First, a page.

"Oh emperor, my wishes are simple. I only wish for this. Give me one grain of rice for the first square of the chessboard, two grains for the next square, four for the next, eight for the next and so on for all 64 squares, with each square having double the number of grains as the square before."
Question of the day
What is an algorithm ?
Origin of the word "algorithm"
Mariam-Webster dict. definition of an "algorithm"
a procedure for solving a mathematical problem in a finite number of steps that frequently involves repetition of an operation
a step-by-step procedure for solving a problem or accomplishing some end
Name some examples of an algorithm.
Rene Descartes (c. 1596 - 1650 A.D.)
at 23-years of age, his dreams pose him in front of a question: Quod vitae sectabor iter?
establishement of scientific method (based on "doubitatio")
"I should like you to consider that these functions (including passion, memory, and imagination) follow from the mere arrangement of the machine’s organs every bit as naturally as the movements of a clock or other automaton follow from the arrangement of its counter-weights and wheels." (Descartes, Treatise on Man, p.108)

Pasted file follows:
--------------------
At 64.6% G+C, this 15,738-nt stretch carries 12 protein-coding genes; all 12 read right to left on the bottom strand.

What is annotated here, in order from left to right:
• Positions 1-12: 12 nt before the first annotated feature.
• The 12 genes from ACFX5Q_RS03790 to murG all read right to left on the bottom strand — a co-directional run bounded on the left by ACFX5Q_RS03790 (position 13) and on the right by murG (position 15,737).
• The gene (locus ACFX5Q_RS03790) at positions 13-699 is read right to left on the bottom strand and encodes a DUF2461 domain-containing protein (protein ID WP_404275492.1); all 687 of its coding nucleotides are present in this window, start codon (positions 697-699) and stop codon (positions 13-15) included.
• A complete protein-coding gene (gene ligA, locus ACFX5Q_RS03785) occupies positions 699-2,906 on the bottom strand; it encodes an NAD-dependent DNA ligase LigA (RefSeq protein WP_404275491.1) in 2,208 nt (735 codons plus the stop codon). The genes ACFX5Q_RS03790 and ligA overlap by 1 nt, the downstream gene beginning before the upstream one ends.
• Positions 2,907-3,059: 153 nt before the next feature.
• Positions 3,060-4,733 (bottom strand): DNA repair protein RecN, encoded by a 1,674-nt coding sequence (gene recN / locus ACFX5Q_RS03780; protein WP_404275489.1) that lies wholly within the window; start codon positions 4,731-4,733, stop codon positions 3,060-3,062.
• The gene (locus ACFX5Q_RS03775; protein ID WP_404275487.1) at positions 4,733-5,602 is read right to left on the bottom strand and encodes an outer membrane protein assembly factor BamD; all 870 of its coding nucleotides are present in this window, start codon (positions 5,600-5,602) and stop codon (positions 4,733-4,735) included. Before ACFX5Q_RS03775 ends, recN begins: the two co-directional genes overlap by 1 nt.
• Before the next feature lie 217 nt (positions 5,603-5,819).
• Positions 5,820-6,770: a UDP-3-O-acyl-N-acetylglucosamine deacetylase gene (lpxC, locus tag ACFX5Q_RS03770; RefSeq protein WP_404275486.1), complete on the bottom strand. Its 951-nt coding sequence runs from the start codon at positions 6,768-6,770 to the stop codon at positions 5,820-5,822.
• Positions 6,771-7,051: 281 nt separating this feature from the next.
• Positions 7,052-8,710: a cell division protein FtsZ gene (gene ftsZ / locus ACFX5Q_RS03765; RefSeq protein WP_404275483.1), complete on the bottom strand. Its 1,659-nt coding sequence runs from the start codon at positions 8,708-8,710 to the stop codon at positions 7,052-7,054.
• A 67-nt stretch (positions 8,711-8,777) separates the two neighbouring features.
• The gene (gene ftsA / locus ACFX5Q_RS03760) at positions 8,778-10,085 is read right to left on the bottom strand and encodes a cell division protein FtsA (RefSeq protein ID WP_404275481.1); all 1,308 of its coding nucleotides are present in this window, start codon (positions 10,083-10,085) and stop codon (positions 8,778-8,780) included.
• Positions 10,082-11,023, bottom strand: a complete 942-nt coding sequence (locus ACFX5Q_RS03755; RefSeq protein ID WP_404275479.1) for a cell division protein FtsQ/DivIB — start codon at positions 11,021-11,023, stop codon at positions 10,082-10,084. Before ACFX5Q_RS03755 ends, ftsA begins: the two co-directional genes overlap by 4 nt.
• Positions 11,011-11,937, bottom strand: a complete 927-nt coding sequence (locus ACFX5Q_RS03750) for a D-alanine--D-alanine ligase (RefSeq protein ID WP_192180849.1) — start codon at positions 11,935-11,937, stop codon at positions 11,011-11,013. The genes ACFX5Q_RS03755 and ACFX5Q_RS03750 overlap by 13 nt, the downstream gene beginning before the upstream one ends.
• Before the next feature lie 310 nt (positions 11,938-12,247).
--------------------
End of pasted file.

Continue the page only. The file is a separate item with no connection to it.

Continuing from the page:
Cartesian coordinate system...
...makes computer graphics possible...
and much, much more...
Blaise Pascal (1623 - 1662)
in 19years of age started to build first mechanical calculators ("Pascalines")
ground-breaking works in mathematics (Pascal's triangle), geometry (Pascal's theorem), physics (Pascal's law), theology (Pascal's wager)
develops first public transport in the world
dies young, last words: "Puisse Dieu ne jamais m'abandonner"
Death mask of Blaise Pascal
Pascaline (mechanical calculator)
Gottfried W. Leibniz (c. 1646 c. 1716)
one of the last big polymaths
advanced disciplines of philosophy (monadology, theodicea, why is there something rather than nothing?), mathematics (probability theory, calculus), biology, medicine, geology, psychology, linguistics, computer science, philosophy, politics, law, ethics, theology, history, philology, library science
"... it is beneath the dignity of excellent men to waste their time in calculation when any peasant could do the work just as accurately with the aid of a machine." (G.W.L, 1673)
presented to Royal Society on 1st February 1673
could add, subtract, multiply and divide
"the core component is a so-called "Leibniz wheel"